The Talk

The Talk

This might be a bit painful. But I promise, you need to hear it.

 So if the Son sets you free, you will be free indeed. 

- John 8:36

We need to have a talk here, people. 

We need to have the “sin talk”. I know, I know, it’s awkward and uncomfortable. But, if we’re going to understand the freedom we have in Jesus, we have to understand what he’s freeing us from. In the context of our verse, Jesus tells us we are slaves to sin. So, we’ve got to wrap our minds around what that means. 

There are really two ways that we sin. 

The first, and most obvious way we sin is by breaking God’s rules. Probably you know most of these, because our western legal system mirrors many of these restrictions. Don’t murder, steal, tell lies about people… those things. And you might be like, “Okay. I don’t really struggle with those. I feel like I’m doing pretty good.” But, let me catch you on the flip side of the coin. We also sin by thinking we're good enough to earn our standing before God. "What's that?" you might say. "We sin by being good?" No, it's not the being good that's the problem, it's the self-righteous, pride we have about it.  This is actually a far more pernicious sin than the first type of sin, because it doesn't feel like sin at all. But the fact is, it's the main problem Jesus had with the Pharisees. They couldn't see their own sin for all of their self-righteousness.

Thinking we don’t have a sin problem is the actually the most dangerous sin problem we can have.

Jesus tells the perfect story to illustrate this idea in Luke 15. It goes like this. A man has two sons. The younger son basically tells his dad to shove off, give him the money he has coming to him, and skips town to live in wild debauchery. Big time sinner, right??? Well, he eventually runs out of luck, money, and friends. He’s destitute with nowhere to go. But, he knows his dad is kind and generous, so he goes home with his tail tucked to ask for forgiveness. But, before he even gets down the cul-de-sac, his dad is sprinting to embrace him. The dad is beside himself with joy, welcoming his lost son back into the family, forgiving his waywardness wholeheartedly, and throwing a party in his honor. Into this happy reunion bursts the older son. He’s just boiling over with anger. This whole time his younger brother was out philandering, he’s done nothing wrong. In fact, he’s done everything right! He’s followed all of the rules, done all of the hard work, toed the line. How could this good-for-nothing degenerate possibly have the right to his father’s favor? Surely, all of his dutiful obedience has earned him that spot! Do you see the sin here in the older son? I know, it’s harder to spot. But, his sin is self-righteousness and pride. He has no more love for his father than his younger brother did when he skipped town. He doesn’t want a relationship with his dad, he wants what he's earned. Moreover, he doesn’t see a problem with it. His relationship with his dad is merely contractual. You give me what I want because I do as I’m told. Period. Jesus leaves the story hanging there, which leaves us to wonder which son we most approximate.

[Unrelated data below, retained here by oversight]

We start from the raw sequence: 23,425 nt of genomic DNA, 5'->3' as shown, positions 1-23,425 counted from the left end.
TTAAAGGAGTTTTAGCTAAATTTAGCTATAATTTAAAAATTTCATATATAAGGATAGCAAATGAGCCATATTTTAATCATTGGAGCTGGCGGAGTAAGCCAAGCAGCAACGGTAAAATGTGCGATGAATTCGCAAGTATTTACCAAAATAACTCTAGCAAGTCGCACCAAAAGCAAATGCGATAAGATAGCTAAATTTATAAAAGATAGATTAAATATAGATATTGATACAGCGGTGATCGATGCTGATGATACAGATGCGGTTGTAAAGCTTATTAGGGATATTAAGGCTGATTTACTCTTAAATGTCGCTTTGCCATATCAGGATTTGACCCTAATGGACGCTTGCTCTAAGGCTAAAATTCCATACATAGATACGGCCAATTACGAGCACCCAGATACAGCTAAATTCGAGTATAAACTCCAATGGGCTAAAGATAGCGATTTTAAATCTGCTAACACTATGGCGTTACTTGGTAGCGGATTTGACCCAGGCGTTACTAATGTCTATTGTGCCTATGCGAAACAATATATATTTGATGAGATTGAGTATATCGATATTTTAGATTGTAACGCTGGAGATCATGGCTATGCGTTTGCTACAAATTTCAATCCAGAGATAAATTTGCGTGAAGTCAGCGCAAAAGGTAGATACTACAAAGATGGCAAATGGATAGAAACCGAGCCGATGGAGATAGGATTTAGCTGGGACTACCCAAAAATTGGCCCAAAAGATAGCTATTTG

So, why do I tell you that story?

Each of us is prone to be like both of these sons at different times in our lives.  In both instances, these sons weren’t interested in being close with their dad. They just wanted his stuff. While their expressions of sin look vastly different on the outside, their hearts were far away in both cases. And, if we are truly being honest, we're just like them. We find ourselves far away from the Father, wanting him to give us what we want and leave us alone. Whether we're running towards other things to satisfy us or we are trying to earn the stuff we want from God, we are far, far off track.

But, here's the good news.

Jesus set us free from our sin. For those of us who are running from God right now, stop and turn around. Jesus is calling you home. He longs to forgive your sins, and give you a right relationship with himself. For those of us who are trying to earn our way, give up your struggle for perfection. Jesus wants to free you from your striving. He wants your heart not your duty. Oh, be free! Whatever it is for you right now, turn and be embraced by the Father who loves you more deeply than you could ever know, longs to forgive you, and celebrates when you find your freedom in him.

Which son do you identify more with in this season of your life?

Do you find yourself running to things other than God to satisfy you?

Are you holding God as your personal debtor, expecting him to reward you for your good behavior?

Natalie Abbott, Dwell DifferentlyNatalie co-founded Dwell with her sister, Vera. Together, they're committed to helping others connect with God each and every day. Natalie also hosts our weekly podcast, Dwell Differently. She and her husband, Jason, live in Chicago with their 5 kids, where Jason pastors  First Free Church


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